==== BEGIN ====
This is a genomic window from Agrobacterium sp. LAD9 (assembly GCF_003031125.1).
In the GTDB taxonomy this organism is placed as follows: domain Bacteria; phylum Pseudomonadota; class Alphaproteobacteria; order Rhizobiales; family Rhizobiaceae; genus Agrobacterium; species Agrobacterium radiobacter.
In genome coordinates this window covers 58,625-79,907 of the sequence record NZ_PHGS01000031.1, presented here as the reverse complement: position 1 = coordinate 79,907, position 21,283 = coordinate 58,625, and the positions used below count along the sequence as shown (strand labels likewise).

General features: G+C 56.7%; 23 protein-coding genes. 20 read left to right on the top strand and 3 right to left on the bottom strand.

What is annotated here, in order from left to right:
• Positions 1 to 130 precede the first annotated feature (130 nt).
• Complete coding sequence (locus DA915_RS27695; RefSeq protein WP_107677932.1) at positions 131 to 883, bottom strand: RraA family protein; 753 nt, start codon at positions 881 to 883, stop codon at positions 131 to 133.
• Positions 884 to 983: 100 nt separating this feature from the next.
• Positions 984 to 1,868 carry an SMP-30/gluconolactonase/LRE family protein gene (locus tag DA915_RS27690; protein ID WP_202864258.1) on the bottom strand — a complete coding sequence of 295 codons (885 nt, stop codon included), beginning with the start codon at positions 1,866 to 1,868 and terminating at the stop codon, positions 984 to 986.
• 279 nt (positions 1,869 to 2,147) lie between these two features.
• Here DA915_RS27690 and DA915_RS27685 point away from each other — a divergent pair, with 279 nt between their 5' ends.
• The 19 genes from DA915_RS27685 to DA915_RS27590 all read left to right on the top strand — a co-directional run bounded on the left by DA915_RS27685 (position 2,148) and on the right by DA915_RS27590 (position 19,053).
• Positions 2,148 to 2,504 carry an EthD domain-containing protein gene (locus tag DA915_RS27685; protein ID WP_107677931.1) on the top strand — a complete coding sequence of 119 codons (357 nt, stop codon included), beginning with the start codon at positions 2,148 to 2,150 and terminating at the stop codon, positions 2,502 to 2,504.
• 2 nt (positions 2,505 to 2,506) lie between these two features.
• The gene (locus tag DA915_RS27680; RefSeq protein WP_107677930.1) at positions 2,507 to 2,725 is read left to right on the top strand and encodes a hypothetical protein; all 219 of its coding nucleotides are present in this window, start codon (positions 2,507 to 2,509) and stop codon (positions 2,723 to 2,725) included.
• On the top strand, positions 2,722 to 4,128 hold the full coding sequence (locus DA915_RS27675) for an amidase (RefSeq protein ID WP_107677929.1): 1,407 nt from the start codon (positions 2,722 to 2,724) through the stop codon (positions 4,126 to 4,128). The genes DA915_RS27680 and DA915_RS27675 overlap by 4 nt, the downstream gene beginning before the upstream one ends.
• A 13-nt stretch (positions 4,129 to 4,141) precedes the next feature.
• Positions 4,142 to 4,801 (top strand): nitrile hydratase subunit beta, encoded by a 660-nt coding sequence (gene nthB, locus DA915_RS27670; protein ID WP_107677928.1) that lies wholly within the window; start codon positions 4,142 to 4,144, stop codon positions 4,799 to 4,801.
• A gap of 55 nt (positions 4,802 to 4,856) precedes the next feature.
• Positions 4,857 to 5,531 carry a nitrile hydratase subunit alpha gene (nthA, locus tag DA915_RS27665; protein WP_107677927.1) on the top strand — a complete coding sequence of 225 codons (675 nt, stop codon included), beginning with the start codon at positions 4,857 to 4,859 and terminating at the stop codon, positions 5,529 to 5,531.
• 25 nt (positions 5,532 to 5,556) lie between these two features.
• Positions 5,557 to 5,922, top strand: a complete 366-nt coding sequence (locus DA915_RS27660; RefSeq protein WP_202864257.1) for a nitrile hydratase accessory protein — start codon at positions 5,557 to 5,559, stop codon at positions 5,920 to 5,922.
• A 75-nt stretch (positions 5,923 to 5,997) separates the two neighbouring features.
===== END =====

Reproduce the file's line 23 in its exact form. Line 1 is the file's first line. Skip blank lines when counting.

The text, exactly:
• A 75-nt stretch (positions 5,923 to 5,997) separates the two neighbouring features.